Mummy dear, Mummy dearSupertramp may have inspired me to try kippers, but my husband’s love of deli breakfasts made it all possible…
You have no idea of my joy and excitement when I found out what kippers were and how frequently they were on the menu at local Jewish delis. You see, I grew up eating kippers. My mother cooks a really good kipper dish, which I always asks her to make when I go home to visit. In Japanese, kippers are called nishin. My absolute favorite way to have it is by soaking dried kippers in water overnight, then cooking them in a soy sauce based broth until they’re tender.
When you travel to Japan, check the menu for migaki nishin. It’s not as popular as sushi, still, I highly recommend that you try it. It’s usually served on warm soba noodles, but at home, I just eat it with rice. “Boy, you are courageous”. a veteran waitress told me when I ordered kippers. I guess it’s not the most popular item for breakfast in America, but those like me, who do enjoy them, experience a delicious buttery, salty sensation.
My kippers were served alongside sauteed onions, potatoes, and eggs. If they had come with a side of rice, I may had experienced the perfect breakfast. Finally, it pays off to be married to a Jewish guy with an unhealthy obsession with breakfast.
You like potato and I like potahto, You like tomato and I like tomahto; Potato, potahto, tomato, tomahto! Let’s call the whole thing off.
Actually, my picky husband probably wouldn’t eat tomahtos either…
Our eating life was easier when we were dating, because I cooked what he liked–American comfort food. He loved my cooking, which made me happy, of course, but as soon as I got home, I couldn’t wait to taste a few of my favorites from the world of Asian cuisine. When dating turned into ‘living together, it became obvious that I would have to find a way to make food that both of us could enjoy without either one of us having to sacrifice. They say necessity is the mother of invention, and creating a menu for two picky eaters that wouldn’t take up all of my time, turned out to be a mother of a task to perform.
Here’s an example of how a few variations can satisfy two hungry lunchers using the same main ingredients; meat, lettuce, and rice. On the left, with an egg, is MY lunch: a beef salad bowl with rice. To create the flavor I love, but my husband will probably hate, I seasoned the meat with soy sauce, garlic and Sriracha. For his sensitive palate, on the right, you’ll find the same ingredients rolled into a familiar and comfortable burrito, with beans, salsa and sour cream on top.
How much extra time did it take for me to make two meals instead of only one? Probably an extra three minutes. Isn’t it worth 180 measly seconds to enjoy a rare lunch together where both parties are happy with their meals?
When I first realized that my husband REALLY didn’t like typical Japanese food, like grilled fish, root vegetables and everything in soy sauce, I was saddened. I really wanted to be able to share the cuisine of my culture with him, but he just doesn’t enjoy it, and claims there’s some taste that’s in everything, that he dislikes. Sushi? Forget it… seafood is already a red flag with him, and wrapping it in seaweed is no selling point. But, whether out of luck or out of necessity, I came to realize that not all Japanese foods are seasoned with soy sauce and loaded with fish!! Take Omerice, for example. It’s pronounced “omu-raisu”, but don’t worry if you mispronounce it, as it’s a made up word. Can you guess what two foods give it its name? If you said omelette and rice, then you are not only a good guesser, but you’ve practically named the entire recipe. This simple combo is hands-down, every Japanese kid’s favorite meal. From the outside, it looks exactly like a regular omelette, but inside, you’ll find fried rice seasoned with ketchup!! Intrigued? My picky husband doesn’t like rice, but he does love eggs and ketchup, and since he eats like a kid, I thought I’d give it a try. Would he like it? Would omerice sneak through the picky filter? Believe it or not, this was the first Japanese dish I cooked that he liked.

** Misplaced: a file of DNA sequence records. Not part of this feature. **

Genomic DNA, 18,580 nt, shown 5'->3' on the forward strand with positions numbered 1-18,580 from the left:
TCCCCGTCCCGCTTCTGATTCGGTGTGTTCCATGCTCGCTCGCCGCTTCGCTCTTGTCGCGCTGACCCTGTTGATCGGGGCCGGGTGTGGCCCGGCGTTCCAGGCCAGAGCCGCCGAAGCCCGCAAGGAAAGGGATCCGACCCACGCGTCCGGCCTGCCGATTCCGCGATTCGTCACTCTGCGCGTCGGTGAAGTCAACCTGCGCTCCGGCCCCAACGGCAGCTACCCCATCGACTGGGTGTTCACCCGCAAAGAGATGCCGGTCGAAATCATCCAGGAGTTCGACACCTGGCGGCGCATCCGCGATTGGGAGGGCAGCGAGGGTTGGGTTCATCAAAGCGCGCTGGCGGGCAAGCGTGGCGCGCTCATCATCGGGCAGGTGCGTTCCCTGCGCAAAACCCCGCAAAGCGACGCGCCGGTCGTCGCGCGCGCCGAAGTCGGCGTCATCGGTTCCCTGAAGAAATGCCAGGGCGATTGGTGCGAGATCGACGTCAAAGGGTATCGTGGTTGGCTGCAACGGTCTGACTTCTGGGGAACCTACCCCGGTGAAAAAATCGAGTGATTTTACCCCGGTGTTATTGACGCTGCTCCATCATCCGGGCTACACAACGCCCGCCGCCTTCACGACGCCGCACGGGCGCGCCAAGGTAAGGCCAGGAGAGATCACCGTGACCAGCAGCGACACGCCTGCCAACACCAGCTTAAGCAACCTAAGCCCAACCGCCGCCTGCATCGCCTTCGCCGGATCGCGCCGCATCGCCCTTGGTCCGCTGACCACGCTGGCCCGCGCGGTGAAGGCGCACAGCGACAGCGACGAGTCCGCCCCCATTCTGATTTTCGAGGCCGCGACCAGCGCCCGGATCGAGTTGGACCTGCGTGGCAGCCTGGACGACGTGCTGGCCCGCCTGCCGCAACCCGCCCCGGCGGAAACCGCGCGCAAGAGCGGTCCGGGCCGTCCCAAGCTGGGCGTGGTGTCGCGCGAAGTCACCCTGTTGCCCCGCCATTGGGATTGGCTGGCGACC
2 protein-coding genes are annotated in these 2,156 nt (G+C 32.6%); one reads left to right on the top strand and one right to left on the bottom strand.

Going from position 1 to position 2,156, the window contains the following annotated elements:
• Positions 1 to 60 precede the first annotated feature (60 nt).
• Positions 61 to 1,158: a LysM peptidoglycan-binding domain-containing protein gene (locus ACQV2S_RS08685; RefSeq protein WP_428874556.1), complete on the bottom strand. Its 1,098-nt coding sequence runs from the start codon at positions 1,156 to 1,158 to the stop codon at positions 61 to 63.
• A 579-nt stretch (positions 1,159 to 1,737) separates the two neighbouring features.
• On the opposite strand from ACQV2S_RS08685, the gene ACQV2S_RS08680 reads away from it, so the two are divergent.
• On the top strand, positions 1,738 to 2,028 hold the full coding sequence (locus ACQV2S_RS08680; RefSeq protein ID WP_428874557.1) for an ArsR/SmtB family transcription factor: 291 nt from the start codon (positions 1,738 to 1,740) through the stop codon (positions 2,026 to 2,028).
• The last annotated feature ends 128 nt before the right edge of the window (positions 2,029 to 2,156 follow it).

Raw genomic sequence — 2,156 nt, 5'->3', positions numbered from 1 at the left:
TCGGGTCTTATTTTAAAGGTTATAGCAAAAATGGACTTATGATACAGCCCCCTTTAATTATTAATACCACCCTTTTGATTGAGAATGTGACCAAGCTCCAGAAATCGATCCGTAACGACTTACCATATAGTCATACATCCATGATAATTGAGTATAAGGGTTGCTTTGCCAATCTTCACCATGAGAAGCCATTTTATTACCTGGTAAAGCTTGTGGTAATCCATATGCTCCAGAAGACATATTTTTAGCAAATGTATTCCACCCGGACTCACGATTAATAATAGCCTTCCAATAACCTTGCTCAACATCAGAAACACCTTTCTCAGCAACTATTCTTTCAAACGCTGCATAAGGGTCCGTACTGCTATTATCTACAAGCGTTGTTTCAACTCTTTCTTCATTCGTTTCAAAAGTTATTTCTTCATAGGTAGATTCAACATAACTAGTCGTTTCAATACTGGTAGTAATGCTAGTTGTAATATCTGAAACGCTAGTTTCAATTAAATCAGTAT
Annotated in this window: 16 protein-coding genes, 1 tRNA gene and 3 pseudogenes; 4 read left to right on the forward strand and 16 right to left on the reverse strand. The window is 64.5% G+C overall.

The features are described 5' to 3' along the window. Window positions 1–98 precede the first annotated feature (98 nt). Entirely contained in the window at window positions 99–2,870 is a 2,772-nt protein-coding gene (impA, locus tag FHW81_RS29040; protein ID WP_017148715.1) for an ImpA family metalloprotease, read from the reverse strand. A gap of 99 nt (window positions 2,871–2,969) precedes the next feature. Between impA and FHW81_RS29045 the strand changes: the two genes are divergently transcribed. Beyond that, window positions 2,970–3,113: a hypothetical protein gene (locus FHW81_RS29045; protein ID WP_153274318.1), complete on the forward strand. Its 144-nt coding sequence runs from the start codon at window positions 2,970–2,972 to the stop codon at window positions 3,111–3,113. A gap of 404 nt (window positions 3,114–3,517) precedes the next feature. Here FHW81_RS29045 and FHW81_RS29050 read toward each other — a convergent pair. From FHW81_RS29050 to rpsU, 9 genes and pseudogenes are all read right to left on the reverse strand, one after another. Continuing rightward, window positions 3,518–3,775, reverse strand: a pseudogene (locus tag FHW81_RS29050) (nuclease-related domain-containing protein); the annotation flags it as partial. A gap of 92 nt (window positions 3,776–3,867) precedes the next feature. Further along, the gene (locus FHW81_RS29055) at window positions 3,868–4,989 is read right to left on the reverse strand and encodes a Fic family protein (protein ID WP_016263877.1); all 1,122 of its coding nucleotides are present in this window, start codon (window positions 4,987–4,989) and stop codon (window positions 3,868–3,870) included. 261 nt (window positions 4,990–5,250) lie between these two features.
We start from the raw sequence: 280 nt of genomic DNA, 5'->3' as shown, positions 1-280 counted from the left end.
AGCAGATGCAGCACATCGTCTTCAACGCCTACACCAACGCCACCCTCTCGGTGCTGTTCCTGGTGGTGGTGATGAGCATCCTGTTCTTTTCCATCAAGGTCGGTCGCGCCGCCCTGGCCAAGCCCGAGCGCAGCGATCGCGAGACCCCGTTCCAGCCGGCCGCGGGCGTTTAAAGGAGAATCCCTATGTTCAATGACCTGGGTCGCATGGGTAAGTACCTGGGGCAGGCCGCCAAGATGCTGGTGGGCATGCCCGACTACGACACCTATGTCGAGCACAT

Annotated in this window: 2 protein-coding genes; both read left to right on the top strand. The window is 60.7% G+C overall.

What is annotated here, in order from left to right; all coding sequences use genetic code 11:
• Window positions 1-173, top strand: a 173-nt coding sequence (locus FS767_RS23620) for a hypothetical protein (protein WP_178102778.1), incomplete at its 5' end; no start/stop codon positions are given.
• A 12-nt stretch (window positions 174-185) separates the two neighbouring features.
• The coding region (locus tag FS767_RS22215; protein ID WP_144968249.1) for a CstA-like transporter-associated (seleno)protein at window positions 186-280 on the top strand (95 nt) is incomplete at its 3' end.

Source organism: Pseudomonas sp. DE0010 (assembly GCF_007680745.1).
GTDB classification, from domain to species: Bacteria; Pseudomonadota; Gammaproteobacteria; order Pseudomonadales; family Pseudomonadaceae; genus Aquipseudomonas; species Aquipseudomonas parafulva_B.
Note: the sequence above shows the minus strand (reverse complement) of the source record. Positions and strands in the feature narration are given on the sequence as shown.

Generally speaking, you can divide Japanese food into two categories. Washoku is a traditional Japanese style food with very little oil, but heavy on salt and soy sauce. It contains virtually no butter or cream. Yoshoku, on the other hand, can be considered to be western influenced Japanese food, and is often characterized by its heavy usage of butter, cream and gravy. Yoshoku, came into being while cooking for westerners in Japan in the mid 19th century. Omerice, using rice as a filling for an omelette, is a typical family meal at a yoshoku restaurant in Tokyo. Want to mix a little history in with your ketchup? Eat omerice at the original restaurant that claims to have created this dish in Tokyo for a reasonable 15 dollars (1,300 yen). I can tell you from personal experience that the restaurant truly has the feel of 1895 Japan, but with, unfortunately, modern day pricing. Don’t have $15? Well, you’re in luck, as you’ll find the recipe for omerice posted here.